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The very young guns of politics: 18-year-old friends seek spots on Pr. George's school board

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The Washington Post's Hamil Harris reports on the race between Edward Burroughs and Stephen Morris, running to fill an empty seat in the District 8 Board of Education Race.

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Washington Post Staff Writer
Thursday, October 28, 2010; 10:07 PM

On Monday, David Murray stood on a sidewalk in front of the College Park Community Center. Early voting had begun in Maryland, and the candidate for the Prince George's County Board of Education was trolling for votes.

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"Hi, I am David Murray. I'm running for the Board of Education. May I ask, what city do you live in?"

Edward Burroughs was engaged in a similar effort not far away, just outside the Oxon Hill Library.

"Here you go, ma'am," the District 8 school board candidate said as he handed out a campaign flier. "Our school system needs a change."

Both were late for class.

It is no accident that Murray, who is running for a seat in District 1, and Burroughs are running for office now. Or running for seats on the Board of Education. Or even out campaigning when they should be in class.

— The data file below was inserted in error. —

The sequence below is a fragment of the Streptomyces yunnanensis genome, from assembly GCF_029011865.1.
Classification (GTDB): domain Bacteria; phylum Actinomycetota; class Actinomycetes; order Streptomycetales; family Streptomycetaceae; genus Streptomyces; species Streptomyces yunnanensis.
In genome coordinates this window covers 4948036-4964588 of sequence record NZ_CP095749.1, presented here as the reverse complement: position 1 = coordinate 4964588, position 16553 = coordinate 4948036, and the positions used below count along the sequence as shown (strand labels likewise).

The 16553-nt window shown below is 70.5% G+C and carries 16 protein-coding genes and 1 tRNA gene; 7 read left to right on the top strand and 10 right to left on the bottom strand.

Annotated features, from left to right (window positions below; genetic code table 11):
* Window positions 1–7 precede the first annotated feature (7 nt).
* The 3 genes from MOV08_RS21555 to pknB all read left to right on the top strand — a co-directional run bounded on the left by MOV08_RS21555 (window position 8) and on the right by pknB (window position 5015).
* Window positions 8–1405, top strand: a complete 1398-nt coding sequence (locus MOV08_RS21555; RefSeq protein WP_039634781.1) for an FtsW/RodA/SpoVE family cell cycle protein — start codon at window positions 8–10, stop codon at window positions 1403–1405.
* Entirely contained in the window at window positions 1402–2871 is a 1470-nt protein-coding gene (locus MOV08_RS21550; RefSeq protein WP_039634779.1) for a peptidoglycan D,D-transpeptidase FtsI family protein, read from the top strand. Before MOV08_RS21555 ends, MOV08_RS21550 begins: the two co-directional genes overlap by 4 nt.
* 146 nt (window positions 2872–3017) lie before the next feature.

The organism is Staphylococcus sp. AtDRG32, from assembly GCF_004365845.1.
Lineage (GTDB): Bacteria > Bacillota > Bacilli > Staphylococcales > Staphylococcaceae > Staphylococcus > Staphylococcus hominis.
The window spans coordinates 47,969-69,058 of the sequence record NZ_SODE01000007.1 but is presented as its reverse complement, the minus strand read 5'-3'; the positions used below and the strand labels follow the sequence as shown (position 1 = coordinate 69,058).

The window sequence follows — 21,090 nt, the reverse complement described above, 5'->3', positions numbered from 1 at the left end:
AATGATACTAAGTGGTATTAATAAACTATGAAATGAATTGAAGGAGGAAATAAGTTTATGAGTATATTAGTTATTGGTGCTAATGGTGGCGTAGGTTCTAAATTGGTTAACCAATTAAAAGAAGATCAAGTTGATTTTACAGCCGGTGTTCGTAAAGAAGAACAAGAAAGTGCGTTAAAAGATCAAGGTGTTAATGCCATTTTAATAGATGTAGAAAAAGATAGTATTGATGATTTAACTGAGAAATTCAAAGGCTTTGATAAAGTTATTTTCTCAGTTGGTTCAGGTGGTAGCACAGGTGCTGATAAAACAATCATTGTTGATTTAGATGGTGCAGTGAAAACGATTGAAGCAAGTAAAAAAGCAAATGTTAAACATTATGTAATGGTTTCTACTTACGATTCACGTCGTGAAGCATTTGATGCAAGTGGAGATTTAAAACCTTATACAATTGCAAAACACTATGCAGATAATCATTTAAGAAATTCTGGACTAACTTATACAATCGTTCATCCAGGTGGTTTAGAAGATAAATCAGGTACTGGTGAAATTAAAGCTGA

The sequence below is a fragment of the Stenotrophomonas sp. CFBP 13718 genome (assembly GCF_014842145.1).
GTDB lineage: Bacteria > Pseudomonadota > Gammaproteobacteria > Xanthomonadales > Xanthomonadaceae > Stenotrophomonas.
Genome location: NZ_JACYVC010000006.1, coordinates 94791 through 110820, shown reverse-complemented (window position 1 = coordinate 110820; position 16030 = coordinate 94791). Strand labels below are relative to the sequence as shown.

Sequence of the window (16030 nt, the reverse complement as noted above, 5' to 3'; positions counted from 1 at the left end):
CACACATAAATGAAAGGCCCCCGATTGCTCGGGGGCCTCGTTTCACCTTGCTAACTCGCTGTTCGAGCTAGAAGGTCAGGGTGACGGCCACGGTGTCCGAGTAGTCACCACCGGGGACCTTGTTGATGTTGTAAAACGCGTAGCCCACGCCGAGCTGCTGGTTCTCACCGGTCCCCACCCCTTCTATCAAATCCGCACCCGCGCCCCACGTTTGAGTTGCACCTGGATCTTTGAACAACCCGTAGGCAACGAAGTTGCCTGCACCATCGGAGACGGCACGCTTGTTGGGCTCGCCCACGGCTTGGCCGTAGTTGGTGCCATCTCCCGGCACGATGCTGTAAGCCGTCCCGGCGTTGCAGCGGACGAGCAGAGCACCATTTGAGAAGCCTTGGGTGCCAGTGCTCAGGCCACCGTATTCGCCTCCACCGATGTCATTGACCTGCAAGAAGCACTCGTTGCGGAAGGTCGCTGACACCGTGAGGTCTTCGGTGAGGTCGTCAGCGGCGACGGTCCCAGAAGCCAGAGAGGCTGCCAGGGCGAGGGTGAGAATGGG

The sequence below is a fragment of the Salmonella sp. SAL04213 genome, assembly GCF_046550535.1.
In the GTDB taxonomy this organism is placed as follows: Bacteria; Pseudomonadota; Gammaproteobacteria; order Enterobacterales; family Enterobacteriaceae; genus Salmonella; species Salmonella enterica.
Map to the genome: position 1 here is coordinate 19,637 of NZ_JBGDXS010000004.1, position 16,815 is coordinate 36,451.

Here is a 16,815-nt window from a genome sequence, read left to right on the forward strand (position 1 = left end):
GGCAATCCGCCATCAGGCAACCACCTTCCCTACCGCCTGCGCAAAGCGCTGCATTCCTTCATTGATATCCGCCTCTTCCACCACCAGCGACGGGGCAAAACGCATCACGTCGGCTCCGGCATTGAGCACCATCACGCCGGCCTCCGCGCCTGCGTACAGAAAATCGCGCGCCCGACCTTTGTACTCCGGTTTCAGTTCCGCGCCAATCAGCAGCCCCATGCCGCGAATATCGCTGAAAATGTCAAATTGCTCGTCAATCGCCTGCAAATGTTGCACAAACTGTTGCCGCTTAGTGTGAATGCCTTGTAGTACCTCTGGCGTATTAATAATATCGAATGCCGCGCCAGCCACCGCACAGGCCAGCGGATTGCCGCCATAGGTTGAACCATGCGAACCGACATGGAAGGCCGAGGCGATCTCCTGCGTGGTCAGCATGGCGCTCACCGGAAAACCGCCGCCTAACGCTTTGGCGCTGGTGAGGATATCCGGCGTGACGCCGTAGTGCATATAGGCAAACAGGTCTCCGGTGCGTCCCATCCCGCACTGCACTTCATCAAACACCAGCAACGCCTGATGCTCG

"I have a math class at 12:15," Burroughs said during an interview outside the library. "But I'm coming back to campaign until it's dark."

Burroughs is an education policy major at Bowie State; Murray is studying economics at the University of Maryland Baltimore County.

The two have been planning - some might say plotting - their political careers together since they were in sixth grade. Now they are working to make their lifelong dream of holding an elected office a reality - even if their lives thus far total just 18 years each.

"We didn't make a pact about running for political office, but we have both decided to do the same thing," Murray said.

Rosalind Johnson, the county board member from District 1, praised Murray, her opponent. But she also said now is not the time for him to serve in the elected position.

"We want our children taking our place, but we want them to do that when they are ready," said Johnson, who has been on the board since 2006. "The reality is an 18-year-old or a 20-year-old can never go through the same experiences that someone older has had."


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